I charge more for some patients, now a patient is suing me
Dr. Cost has a large dermatology practice in an urban Midwestern community that over the last two years, despite the Affordable Care Act, has seen an increased number of people without health insurance. Thankfully for Dr. Cost, this situation has had no impact on his busy predominantly medical dermatology practice. What he has noted is that uninsured patients may wait longer to come to the physician, but they eventually do show up.
In fact, these uninsured patients have presented him with a unique economic opportunity: Dr. Cost charges his uninsured patients double what he bills to contracted managed-care insured patients. The local economic deterioration has created a boom for the bottom line of his practice. Not only does he charge these patients more, but he also aggressively pursues them with collection agencies if they fail to pay.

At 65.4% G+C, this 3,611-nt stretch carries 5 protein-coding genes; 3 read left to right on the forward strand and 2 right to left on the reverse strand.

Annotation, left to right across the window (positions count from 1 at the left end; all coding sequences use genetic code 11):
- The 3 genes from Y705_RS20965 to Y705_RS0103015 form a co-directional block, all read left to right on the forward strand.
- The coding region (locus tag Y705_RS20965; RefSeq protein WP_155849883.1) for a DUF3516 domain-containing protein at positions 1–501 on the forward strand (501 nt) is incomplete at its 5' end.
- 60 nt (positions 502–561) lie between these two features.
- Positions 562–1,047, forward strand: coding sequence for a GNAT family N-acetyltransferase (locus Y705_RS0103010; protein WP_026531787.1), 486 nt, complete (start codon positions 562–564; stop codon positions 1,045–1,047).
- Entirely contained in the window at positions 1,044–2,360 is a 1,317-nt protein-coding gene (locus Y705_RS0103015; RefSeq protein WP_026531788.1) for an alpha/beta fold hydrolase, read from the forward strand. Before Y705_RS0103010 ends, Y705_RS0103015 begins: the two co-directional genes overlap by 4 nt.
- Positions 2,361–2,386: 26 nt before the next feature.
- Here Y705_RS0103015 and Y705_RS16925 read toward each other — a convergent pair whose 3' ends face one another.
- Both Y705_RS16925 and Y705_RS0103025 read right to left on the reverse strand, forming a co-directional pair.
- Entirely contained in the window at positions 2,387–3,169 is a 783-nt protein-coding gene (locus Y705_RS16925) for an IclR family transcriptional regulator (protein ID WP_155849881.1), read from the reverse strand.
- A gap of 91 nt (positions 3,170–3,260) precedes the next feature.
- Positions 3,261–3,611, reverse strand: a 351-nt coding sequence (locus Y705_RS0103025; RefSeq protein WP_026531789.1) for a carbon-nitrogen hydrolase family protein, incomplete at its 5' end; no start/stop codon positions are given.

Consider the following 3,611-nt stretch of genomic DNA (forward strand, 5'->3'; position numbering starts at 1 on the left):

Dr. Cost thinks of himself as a quality physician and a smart business man. Much to Dr. Cost’s surprise, such an uninsured patient sues him over this dual pricing scheme. Can Dr. Cost charge higher fees for the uninsured as compared to the insured?